SACRAMENTO, Calif., June 29, 2020 /PRNewswire/ -- The following is a statement issued by the law firm Lessem, Newstat & Tooson, LLP, on behalf of the family of Marshall Miles in the case of Soto v. County of Sacramento, et al:
I don't feel alone anymore, Silvia Soto tells the New York Times in response to the civil protests challenging the use of excessive force on African American's throughout the country. Silvia Soto's husband, Marshall Miles died in 2018 after being in the custody of the Sacramento Sheriff's. While in custody, Marshall repeatedly told the Deputies he could not breathe as they threw him facedown in the jail and applied unnecessary and unwarranted force to his upper body thereby constructing his air.
Unfortunately, Marshall Miles' case is not uncommon, as shown by the 70 other similar cases the New York Times uncovered throughout the country. Lessem, Newstat & Tooson, LLP is working to prevent other families from feeling the same pain, grief and hopelessness of the Miles family. Attorney Jamal Tooson explains; "They took a father, a husband and a member of the Sacramento community, and for what? Suspicion of a low-level misdemeanor. A misdemeanor, which should never equate to a death sentence, but in the hands of force-prone, unaccountable deputies, this is the reoccurring outcome."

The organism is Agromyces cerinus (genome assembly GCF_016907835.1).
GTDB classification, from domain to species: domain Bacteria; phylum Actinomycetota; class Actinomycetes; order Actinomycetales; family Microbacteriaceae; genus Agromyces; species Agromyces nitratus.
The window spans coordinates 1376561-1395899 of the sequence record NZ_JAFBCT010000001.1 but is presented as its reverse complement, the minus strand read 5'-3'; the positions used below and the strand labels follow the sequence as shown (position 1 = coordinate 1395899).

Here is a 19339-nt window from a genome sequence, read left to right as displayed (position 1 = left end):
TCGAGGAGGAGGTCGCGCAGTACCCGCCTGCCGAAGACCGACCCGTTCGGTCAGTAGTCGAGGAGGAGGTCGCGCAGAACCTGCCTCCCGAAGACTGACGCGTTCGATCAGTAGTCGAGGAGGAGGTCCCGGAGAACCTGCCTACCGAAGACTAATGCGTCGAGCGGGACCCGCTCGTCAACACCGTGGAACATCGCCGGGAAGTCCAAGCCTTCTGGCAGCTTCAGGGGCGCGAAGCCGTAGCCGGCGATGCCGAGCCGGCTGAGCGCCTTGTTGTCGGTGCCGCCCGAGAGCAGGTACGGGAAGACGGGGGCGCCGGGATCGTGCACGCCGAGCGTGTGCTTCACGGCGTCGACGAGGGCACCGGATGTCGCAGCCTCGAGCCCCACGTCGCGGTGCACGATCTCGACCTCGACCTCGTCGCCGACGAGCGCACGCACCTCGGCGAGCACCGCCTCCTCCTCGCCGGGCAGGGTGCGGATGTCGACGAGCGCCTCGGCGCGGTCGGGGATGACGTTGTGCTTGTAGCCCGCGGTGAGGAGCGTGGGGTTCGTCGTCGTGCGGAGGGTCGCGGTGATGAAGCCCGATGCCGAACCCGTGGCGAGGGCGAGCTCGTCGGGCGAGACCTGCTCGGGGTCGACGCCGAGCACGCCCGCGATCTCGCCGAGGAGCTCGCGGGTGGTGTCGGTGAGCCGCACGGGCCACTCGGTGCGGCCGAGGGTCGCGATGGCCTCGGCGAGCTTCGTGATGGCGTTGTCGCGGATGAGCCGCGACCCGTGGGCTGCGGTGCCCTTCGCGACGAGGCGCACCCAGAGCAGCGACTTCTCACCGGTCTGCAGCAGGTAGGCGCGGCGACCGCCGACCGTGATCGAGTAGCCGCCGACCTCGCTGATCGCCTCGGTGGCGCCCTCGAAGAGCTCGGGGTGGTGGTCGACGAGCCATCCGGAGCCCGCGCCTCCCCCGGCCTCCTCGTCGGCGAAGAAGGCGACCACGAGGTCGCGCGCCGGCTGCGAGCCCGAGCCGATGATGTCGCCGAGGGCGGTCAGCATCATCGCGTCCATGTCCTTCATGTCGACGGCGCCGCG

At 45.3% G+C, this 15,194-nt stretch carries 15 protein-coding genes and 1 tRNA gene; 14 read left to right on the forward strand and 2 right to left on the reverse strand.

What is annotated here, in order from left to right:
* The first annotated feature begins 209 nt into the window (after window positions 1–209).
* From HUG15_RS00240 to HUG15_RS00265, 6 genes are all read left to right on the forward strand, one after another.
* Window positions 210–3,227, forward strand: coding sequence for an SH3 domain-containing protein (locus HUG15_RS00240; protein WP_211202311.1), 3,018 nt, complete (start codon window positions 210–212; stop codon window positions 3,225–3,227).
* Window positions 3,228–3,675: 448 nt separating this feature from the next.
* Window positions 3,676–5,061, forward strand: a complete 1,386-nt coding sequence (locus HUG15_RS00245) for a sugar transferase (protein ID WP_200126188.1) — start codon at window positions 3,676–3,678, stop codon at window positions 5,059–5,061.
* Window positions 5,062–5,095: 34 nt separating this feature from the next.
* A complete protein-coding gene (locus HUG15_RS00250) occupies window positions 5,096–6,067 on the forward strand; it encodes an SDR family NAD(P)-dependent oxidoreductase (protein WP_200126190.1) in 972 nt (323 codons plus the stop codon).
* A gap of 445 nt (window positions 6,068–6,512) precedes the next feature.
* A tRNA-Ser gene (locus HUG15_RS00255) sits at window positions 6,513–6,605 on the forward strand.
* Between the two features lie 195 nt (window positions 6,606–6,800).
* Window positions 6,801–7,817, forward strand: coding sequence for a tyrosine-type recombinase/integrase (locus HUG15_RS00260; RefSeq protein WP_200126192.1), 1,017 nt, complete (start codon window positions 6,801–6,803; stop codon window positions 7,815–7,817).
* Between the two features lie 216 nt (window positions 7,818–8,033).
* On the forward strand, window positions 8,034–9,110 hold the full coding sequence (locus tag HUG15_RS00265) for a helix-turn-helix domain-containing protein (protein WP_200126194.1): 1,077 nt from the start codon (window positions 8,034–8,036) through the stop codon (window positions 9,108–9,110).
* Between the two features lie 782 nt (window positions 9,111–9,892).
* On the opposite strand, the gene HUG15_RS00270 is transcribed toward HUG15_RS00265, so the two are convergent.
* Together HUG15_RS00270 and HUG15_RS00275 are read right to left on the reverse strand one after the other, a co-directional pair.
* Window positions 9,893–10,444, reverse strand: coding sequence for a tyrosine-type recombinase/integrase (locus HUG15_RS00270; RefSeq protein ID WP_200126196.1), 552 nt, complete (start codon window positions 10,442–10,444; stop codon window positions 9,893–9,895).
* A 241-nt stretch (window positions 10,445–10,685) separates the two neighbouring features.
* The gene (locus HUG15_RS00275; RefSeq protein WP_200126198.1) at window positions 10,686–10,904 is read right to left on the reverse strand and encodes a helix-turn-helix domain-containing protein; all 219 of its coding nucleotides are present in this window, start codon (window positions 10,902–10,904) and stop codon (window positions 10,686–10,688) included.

The lawyers for Marshall Miles are seeking to depose the Sacramento Sheriff, Scott Jones, about his department, policies and procedures to get answers for the Miles family. However, Attorney Jamal Tooson states he is not optimistic that Sheriff Jones will ever come forward, leaving the Miles family deprived of the answers they deserve. The law affords officers, like those who caused the death of Marshall Miles, unfettered protection, which is a significant contributing factor to the excessive force problem we are facing in America. If we want real change in this regard, it must come from the legislature.
Notably, of the 70 cases involving deaths cited by the New York times only a deminimus number resulted in a criminal conviction of the officers involved. Without consequences, how do we expect change? The link to the full New York Times article is below:
SOURCE Lessem, Newstat & Tooson, LLP